Now it appears we may have more information about some of the things he was sitting on. He was part of a plan to seize Fethullah Gulen, a political enemy of Turkish President Erdogan, and remove him to Turkey, avoiding the legal extradition process. Michael Flynn and his son were to be paid $15 million in exchange for their help in what would have been, essentially, kidnapping.
Now, obviously, in the United States you can’t just go bursting into someone’s home, putting them on a private jet, and flying them to a Turkish island prison – and yet, that seems to be exactly what the plan was. From the Wall Street Journal:
Federal Bureau of Investigation agents have asked at least four individuals about a meeting in mid-December at the ‘21’ Club in New York City, where Mr. Flynn and representatives of the Turkish government discussed removing Mr. Gulen, according to people with knowledge of the FBI’s inquiries. The discussions allegedly involved the possibility of transporting Mr. Gulen on a private jet to the Turkish prison island of Imrali, according to one of the people who has spoken to the FBI.
The investigation is being handled by Mr. Mueller as part of his probe of Trump campaign advisers and Russian interference in the 2016 election, according to those familiar with the investigation.
A part of the legal trouble Flynn now finds himself in is that he was paid a substantial sum of money (not the $15 million, as that plan never went forward) while acting as an agent of the nation of Turkey. He didn’t declare himself to be working on behalf of a foreign government, which is illegal – and one of the many crimes Paul Manafort is allegedly guilty of with respect to Ukraine.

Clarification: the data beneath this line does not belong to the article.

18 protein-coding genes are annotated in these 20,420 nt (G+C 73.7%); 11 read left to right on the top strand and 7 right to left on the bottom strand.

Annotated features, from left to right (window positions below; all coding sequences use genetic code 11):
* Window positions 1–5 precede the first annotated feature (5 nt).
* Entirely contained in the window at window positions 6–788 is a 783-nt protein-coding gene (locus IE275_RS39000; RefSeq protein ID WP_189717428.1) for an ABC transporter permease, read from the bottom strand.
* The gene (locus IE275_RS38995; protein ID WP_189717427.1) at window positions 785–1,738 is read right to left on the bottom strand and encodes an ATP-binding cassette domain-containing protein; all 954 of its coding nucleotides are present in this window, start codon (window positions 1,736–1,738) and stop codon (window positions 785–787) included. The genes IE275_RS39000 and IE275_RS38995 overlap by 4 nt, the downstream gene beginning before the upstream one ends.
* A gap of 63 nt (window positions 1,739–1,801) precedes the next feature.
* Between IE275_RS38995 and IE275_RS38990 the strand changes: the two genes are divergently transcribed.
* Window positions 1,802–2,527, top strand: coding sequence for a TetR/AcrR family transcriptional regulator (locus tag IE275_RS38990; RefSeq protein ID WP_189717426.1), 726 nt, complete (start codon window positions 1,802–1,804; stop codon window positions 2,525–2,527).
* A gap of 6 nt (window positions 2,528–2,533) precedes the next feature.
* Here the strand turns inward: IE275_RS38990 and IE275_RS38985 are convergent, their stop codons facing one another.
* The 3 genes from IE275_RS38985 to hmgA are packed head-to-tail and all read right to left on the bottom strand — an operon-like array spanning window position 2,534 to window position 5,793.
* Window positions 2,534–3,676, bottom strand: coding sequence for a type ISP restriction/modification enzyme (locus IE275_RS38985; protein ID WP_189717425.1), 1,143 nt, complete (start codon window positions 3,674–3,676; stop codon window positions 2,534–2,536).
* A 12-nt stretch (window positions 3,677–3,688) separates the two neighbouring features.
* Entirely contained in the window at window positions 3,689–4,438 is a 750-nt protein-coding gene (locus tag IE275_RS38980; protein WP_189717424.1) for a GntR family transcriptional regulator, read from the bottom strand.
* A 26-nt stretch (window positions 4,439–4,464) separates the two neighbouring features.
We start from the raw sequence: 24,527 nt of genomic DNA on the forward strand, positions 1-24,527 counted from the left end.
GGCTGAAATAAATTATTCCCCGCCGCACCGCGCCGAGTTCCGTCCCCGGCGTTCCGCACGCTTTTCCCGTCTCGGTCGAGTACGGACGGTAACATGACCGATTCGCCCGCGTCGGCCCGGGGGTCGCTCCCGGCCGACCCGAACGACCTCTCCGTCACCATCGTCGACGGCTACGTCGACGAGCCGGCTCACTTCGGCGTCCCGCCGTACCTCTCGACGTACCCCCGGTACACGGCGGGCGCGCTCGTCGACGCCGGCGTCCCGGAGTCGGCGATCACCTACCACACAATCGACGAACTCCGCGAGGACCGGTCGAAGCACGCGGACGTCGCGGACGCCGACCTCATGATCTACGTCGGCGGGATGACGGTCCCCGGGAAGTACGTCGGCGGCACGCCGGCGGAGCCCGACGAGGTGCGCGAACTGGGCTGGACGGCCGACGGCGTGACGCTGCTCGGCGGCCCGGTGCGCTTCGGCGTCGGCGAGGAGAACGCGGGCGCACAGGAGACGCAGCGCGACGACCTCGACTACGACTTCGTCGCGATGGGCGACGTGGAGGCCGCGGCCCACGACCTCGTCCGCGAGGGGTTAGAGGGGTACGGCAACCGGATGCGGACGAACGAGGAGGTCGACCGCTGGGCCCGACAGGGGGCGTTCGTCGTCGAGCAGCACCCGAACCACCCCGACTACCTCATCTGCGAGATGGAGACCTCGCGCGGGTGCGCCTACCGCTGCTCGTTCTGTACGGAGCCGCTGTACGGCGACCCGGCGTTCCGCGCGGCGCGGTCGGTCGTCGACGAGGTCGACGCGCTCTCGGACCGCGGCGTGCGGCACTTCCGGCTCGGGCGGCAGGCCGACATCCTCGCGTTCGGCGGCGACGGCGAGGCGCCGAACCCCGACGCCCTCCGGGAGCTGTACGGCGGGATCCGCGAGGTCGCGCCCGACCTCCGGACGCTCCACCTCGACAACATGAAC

WSJ goes on to report,
Before entering the Trump administration as the president’s national security adviser, Mr. Flynn was lobbying on behalf of Turkish interests in the U.S., including on the Gulen issue. He didn’t disclose that work until March of this year, after he was forced out of the White House for misleading Vice President Mike Pence and other White House officials about conversations he had with the Russian ambassador to the U.S. Mr. Flynn served as national security adviser for just 24 days.
He is now facing military, congressional and criminal investigations into allegations that he improperly concealed his financial ties to Turkey and Russia, and into whether the ties played any role in his decisions as the president’s adviser, The Wall Street Journal has previously reported.
The Turkish president blames Fethullah Gulen for a failed coup last year, which the Erdogan used as an excuse to vastly increase his executive power, a move that many think smacks of authoritarianism and dictatorship.
The fact that Flynn was under the employ of Turkey makes an op-ed he wrote in The Hill last year make much more sense. In his op-ed, he tries to make the case that Gulen is secretly a leader of a vast network of sleeping terrorist cells, ready to strike the United States at any moment.
He also tries to tie him to the Clintons, which seems silly on its face, but in the conspiracy-ridden world he lives in, probably makes sense. He also included this 2012 60 Minutes Fethullah Gulen investigation, which does nothing to verify any of his claims and is out-of-date. If you watch to the end, it directly contradicts the points he tried to make by using it:
There is no evidence linking Gulen to the attempted coup in Turkey.
Featured image via Kevin Hagen/Getty Images